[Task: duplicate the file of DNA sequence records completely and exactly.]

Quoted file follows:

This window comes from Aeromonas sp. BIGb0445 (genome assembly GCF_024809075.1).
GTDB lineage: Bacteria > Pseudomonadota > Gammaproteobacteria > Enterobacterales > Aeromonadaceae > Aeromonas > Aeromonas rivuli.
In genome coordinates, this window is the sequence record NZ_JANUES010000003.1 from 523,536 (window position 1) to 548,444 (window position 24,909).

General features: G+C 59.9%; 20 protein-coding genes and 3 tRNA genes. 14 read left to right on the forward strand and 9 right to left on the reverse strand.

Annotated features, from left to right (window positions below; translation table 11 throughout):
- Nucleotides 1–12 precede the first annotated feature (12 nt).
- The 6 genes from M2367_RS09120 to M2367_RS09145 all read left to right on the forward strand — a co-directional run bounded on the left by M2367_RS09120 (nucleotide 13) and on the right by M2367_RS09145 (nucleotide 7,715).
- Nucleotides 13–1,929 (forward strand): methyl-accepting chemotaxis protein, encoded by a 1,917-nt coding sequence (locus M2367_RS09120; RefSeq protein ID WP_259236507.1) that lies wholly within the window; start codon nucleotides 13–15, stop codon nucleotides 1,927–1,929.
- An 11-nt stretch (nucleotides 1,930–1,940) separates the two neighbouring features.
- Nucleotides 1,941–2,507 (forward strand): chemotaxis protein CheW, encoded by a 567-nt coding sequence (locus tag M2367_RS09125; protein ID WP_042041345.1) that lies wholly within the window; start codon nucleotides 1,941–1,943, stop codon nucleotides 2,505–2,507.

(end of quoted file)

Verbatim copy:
This window comes from Aeromonas sp. BIGb0445 (genome assembly GCF_024809075.1).
GTDB lineage: Bacteria > Pseudomonadota > Gammaproteobacteria > Enterobacterales > Aeromonadaceae > Aeromonas > Aeromonas rivuli.
In genome coordinates, this window is the sequence record NZ_JANUES010000003.1 from 523,536 (window position 1) to 548,444 (window position 24,909).

General features: G+C 59.9%; 20 protein-coding genes and 3 tRNA genes. 14 read left to right on the forward strand and 9 right to left on the reverse strand.

Annotated features, from left to right (window positions below; translation table 11 throughout):
- Nucleotides 1–12 precede the first annotated feature (12 nt).
- The 6 genes from M2367_RS09120 to M2367_RS09145 all read left to right on the forward strand — a co-directional run bounded on the left by M2367_RS09120 (nucleotide 13) and on the right by M2367_RS09145 (nucleotide 7,715).
- Nucleotides 13–1,929 (forward strand): methyl-accepting chemotaxis protein, encoded by a 1,917-nt coding sequence (locus M2367_RS09120; RefSeq protein ID WP_259236507.1) that lies wholly within the window; start codon nucleotides 13–15, stop codon nucleotides 1,927–1,929.
- An 11-nt stretch (nucleotides 1,930–1,940) separates the two neighbouring features.
- Nucleotides 1,941–2,507 (forward strand): chemotaxis protein CheW, encoded by a 567-nt coding sequence (locus tag M2367_RS09125; protein ID WP_042041345.1) that lies wholly within the window; start codon nucleotides 1,941–1,943, stop codon nucleotides 2,505–2,507.